Blu-ray release brings new attention to Hehmsoth film score from 1991
A decade before Keenen Ivory Wayans spoofed horror films with "Scary Movie," Academy Award-nominee John Hawkes made his film debut in 1991's "Scary Movie," a low-budget fright-fest filmed entirely around Austin.
Texas State University's Hank Hehmsoth, associate professor in the School of Music, composed the film score for the film, received a Blu-Ray special edition release from American Genre Film Archive (AGFA) on Oct. 15, nearly three decades after it played limited runs in Europe and Asia. To coincide with the release, the Alamo Drafthouse in Austin hosted a screening of "Scary Movie" on Oct. 8 as a part of its "Terror Tuesday" series, and the Mayfair Theatre in Ottawa, Canada, will screen it as part of "Up All Night Fest 2" on Oct. 19.
"The director Daniel Erickson and I worked very closely on the score. He'd already finished the film — it was extremely low budget, and yet he wanted a high-quality orchestral soundtrack," Hehmsoth said. "Much of the movie has scary action scenes with no dialogue. I had an Akai S1000 sampler with a library of orchestral instruments.
"Much of the score I wrote had strings, like Bernard Herrmann's score for "Psycho," he said. "I had a Video Toaster and a high-end VHS deck and I'd get dailies on Betamax video. I'd write music so it matched and synchronized to the action in the film."
Because of the low-budget nature of the film, Hehmsoth often had to improvise to achieve the sound effects he wanted.
"I also invented scary sounds for the film. I remember one effect was an old SuperBall rubbed up and down the low strings on a grand piano," Hehmsoth said. "I used Tibetan gongs to sound like random wind chimes, and lots of percussion toys. I am really pleased that this Austin-made movie is getting accolades and attention from movie critics and horror festivals. Almost 30 years later, it is now a major U.S. release."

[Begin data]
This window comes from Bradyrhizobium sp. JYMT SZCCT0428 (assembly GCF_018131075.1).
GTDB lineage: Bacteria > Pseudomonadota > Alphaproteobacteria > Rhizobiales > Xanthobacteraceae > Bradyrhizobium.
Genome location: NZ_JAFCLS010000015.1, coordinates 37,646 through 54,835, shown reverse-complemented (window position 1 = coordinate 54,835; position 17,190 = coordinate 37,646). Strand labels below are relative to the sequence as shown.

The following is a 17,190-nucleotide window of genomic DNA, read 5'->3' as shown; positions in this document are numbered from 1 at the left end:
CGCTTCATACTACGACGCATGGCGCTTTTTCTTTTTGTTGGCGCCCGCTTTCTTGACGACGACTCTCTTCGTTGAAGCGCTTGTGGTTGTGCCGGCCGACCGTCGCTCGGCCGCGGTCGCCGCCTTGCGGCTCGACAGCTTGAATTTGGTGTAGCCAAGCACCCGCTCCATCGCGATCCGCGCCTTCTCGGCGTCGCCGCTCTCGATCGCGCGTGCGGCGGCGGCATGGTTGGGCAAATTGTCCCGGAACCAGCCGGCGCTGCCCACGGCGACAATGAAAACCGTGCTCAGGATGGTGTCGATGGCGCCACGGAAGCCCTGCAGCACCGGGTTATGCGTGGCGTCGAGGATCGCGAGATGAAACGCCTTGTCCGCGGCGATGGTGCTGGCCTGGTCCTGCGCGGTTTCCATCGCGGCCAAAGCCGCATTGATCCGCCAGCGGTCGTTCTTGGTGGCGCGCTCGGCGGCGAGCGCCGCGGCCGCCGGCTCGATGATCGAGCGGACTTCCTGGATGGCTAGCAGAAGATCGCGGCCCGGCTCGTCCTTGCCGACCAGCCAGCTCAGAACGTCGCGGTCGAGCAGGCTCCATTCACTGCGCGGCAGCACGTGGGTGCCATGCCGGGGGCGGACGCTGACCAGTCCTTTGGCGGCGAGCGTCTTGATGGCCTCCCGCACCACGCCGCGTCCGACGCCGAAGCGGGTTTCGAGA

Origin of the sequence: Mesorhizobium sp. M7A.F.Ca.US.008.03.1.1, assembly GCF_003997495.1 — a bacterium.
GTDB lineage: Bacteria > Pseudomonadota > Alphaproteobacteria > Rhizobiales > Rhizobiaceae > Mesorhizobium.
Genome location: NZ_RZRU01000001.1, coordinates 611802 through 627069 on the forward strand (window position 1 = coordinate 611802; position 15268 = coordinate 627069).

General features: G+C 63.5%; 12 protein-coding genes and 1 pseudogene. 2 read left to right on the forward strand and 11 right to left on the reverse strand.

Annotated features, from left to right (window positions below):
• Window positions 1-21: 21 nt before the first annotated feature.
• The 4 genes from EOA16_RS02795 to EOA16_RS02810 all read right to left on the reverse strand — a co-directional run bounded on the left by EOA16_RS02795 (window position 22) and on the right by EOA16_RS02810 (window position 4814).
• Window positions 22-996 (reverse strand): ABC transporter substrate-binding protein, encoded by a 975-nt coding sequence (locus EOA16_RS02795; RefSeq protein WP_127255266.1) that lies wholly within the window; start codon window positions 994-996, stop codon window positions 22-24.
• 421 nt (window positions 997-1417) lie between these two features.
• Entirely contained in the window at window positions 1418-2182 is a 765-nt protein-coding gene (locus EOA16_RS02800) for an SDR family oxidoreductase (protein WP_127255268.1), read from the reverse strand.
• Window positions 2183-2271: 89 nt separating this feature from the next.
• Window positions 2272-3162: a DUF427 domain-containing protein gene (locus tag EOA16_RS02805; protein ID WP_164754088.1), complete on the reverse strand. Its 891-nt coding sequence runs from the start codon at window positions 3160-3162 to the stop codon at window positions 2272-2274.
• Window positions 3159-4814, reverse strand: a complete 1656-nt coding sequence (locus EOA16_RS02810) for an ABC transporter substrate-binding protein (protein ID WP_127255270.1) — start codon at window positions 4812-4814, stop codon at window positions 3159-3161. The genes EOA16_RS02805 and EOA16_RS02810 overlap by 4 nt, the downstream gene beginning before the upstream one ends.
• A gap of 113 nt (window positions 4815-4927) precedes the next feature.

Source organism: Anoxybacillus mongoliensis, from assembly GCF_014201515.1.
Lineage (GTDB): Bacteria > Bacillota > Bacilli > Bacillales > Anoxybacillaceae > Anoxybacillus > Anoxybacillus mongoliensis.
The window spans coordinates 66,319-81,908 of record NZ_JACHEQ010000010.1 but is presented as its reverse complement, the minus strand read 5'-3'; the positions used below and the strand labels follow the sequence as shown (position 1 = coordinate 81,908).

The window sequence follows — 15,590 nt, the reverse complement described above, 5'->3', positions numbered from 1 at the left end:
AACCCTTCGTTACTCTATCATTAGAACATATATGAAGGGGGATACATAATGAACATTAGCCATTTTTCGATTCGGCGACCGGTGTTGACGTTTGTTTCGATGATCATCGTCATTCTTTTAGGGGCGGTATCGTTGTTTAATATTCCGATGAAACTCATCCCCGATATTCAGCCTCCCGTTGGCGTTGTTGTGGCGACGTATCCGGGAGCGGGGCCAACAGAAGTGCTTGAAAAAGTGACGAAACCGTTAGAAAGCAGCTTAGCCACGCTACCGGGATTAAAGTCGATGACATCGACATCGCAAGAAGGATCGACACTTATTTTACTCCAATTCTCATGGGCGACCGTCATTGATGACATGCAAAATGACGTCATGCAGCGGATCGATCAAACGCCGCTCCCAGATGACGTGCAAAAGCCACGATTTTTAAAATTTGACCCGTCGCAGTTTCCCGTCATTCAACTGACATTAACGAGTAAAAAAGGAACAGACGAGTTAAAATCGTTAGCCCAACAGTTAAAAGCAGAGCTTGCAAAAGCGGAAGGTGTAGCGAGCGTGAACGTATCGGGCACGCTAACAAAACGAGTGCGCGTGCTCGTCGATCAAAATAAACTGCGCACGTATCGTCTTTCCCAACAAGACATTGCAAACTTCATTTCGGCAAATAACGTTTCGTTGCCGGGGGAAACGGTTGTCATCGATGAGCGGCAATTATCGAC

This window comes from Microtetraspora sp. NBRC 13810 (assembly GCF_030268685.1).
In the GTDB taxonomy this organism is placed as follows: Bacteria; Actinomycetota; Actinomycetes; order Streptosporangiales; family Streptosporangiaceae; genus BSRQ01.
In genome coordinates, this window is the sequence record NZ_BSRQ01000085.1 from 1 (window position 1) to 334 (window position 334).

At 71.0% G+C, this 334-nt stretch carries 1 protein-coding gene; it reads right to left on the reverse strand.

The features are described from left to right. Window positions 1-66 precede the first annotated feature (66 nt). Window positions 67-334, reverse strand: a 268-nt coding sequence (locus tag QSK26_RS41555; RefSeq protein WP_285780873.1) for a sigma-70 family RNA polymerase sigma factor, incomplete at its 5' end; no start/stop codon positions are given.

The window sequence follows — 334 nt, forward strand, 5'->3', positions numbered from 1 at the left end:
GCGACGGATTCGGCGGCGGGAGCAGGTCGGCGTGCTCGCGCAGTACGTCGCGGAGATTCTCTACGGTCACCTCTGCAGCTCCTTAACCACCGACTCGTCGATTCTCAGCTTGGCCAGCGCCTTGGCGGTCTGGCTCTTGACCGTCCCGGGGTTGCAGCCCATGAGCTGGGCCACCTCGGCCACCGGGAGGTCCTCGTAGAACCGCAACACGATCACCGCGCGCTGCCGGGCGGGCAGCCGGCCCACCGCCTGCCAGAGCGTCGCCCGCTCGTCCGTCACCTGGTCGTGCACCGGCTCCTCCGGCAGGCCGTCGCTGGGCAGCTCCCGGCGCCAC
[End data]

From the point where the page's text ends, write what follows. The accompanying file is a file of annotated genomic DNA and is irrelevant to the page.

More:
Hehmsoth's score received praise from film reviewer James Jay Edwards earlier this year.
"The most genuinely high-quality aspect of the film (next to possibly John Hawkes' freak-out performance) is the musical score," Edwards wrote for FilmFracture.com. "Scary Movie was made at the tail end of the golden age of the slasher and the synthesized electronic score, composed by Hank Hehmsoth reflects the era.
"The simplistic, spooky analog keyboard sounds are probably a product of the no-budget production schedule, but the eerie melodies and ominous chord beds sound like a precursor to the eighties soundtrack renaissance that horror fans are experiencing now," Edwards wrote. "By being just after his time, Hehmsoth was about 20 years ahead of it."